US Senate works to pass spending bill to avert government

Shelby: Government funding negotiations ‘only $25bn apart’

It’s been barely two months since the Senate last passed a short-term spending fix to avert a government shutdown, yet here we are again today.

Senators will on Thursday take up what has become something of a regular fixture in US politics as they discuss a one-week spending bill passed by the House on Wednesday to keep the government funded until 23 December.

And, as always, bipartisan politics are playing a role, even though Republican Senate minority leader Mitch McConnell has indicated he’s open to a long-term deal that many of his colleagues in the House have opposed.

Chuck Schumer, the Democratic majority leader, has his eyes on an appropriations package of roughly $1.7tn to fund an entire year, and a one-week extension before Friday’s deadline would avoid a partial government closure and provide breathing space for a compromise.

Richard Shelby.
Richard Shelby. Photograph: J Scott Applewhite/AP

According to the Associated Press, Richard Shelby, the Republican senator for Alabama leading the negotiations, says the two sides are only about $25bn apart overall, and had agreed over an $858bn spend on defense.

McConnell said Wednesday night:

If a truly bipartisan full-year bill without poison pills is ready for final Senate passage by late next week, I’ll support it for our armed forces.

Otherwise, we’ll be passing a short-term continuing resolution into the new year.

Unsurprisingly, Republicans in the House want to stamp their own mark on things, given they take over control of the chamber in early January.

Kevin McCarthy, the Republican House minority leader vying for the Speaker’s gavel, points out that the two senators leading the negotiations, Shelby and Democrat Patrick Leahy of Vermont, are retiring and won’t still be around to be answerable for their work.

And No 2 House Republican Steve Scalise opposes the $1.7tn proposal saying it’s a sign “Congress failed to do its job”, even though, according to the AP, many Republican senators feel that blocking a long-term deal would reflect badly on the party.

But for today at least, it’s all about a short-term fix. Hopefully the picture will become clearer as the day moves on.

Key events

It’s the end of the road for the bust in the US Capitol of a supreme court judge who wrote a slavery ruling that helped pave the pathway to the civil war. Martin Pengelly reports:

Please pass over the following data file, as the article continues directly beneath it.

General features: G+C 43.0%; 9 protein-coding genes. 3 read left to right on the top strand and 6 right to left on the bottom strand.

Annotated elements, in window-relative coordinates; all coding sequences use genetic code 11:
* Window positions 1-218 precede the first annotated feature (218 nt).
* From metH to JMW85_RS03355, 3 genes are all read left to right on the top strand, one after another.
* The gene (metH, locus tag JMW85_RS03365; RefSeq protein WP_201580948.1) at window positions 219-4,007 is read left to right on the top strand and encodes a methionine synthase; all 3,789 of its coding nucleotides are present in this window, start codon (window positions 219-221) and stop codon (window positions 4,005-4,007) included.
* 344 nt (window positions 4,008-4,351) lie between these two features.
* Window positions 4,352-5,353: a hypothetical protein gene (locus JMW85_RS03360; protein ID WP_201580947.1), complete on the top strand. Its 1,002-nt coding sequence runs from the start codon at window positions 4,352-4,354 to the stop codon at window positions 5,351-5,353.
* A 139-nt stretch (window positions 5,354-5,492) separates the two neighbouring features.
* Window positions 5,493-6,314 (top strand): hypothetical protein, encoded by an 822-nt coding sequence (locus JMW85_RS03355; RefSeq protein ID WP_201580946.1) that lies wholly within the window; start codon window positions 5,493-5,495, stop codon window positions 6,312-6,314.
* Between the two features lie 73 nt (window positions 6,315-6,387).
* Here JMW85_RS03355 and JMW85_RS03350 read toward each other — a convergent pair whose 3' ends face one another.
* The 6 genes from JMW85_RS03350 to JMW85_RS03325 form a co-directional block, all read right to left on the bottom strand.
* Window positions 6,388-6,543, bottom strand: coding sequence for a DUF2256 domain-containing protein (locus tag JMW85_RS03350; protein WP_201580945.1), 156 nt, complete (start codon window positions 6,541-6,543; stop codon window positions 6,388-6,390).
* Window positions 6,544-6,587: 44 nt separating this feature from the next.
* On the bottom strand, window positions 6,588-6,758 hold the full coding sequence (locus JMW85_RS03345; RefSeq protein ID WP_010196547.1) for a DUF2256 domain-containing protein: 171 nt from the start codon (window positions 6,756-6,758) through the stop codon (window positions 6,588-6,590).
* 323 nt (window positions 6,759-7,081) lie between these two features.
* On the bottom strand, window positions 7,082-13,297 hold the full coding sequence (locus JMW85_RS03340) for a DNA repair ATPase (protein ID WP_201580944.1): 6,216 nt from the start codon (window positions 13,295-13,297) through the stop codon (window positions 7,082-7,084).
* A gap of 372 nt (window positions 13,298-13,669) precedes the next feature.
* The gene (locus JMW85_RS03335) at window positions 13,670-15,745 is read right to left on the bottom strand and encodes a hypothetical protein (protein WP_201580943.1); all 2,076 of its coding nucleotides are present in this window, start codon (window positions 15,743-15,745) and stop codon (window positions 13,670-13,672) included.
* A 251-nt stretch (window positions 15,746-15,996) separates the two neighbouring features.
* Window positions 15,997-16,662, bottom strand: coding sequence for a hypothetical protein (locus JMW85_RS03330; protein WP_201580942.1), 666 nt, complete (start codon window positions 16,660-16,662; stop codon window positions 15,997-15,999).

The US House of Representatives voted on Wednesday to remove from the Capitol a bust of Roger Taney, the supreme court justice who in 1857 wrote the Dred Scott decision, justifying slavery and denying that Black people had rights any “white man was bound to respect”.

If the new measure is signed into law by Joe Biden, the bust will be removed from outside the old supreme court chamber and replaced by a bust of Thurgood Marshall, the first Black justice.

The measure that passed the House by voice vote was reduced from one which would also have removed statues of Confederates who fought the civil war to protect slavery and which was re-introduced in the aftermath of the Capitol riot of 6 January 2021, when Trump supporters carried Confederate flags into the Capitol.

Zoe Lofgren.
Zoe Lofgren. Photograph: US House Of Representatives/Reuters

On Wednesday, Zoe Lofgren, a House Democrat from California, said she would have preferred to remove Confederate statuary too, but to remove the Taney bust was literally about “who we put on a pedestal”.

“The United States Capitol is a beacon of democracy, freedom and equality,” said Lofgren, a member of the January 6 committee. “What and who we choose to honor in this building should represent our values. Chief Justice Taney … does not meet the standard.”

The Dred Scott case concerned an enslaved man who lived in Illinois and the Louisiana territory, where slavery was forbidden, then with his wife sued for freedom when taken back to Missouri, a state where slavery was legal.

The court ruled 7-2 for Scott’s enslaver, John Sandford, an army surgeon.

Taney wrote that Black people “had for more than a century before been regarded as beings of an inferior order, and altogether unfit to associate with the white race, either in social or political relations; and so far inferior, that they had no rights which the white man was bound to respect; and that the negro might justly and lawfully be reduced to slavery for his benefit”.

Read the full story:

Report: First lady ‘all in’ on new Biden presidential run

In what CNN is calling “a tidal shift”, Jill Biden has reportedly reversed her opinion about Joe Biden running again for the White House and is now “all in”.

The network published a report Thursday citing anonymous sources in the East Wing who say that after reluctance just three months ago, the first lady “has begun to say the quiet part out loud”.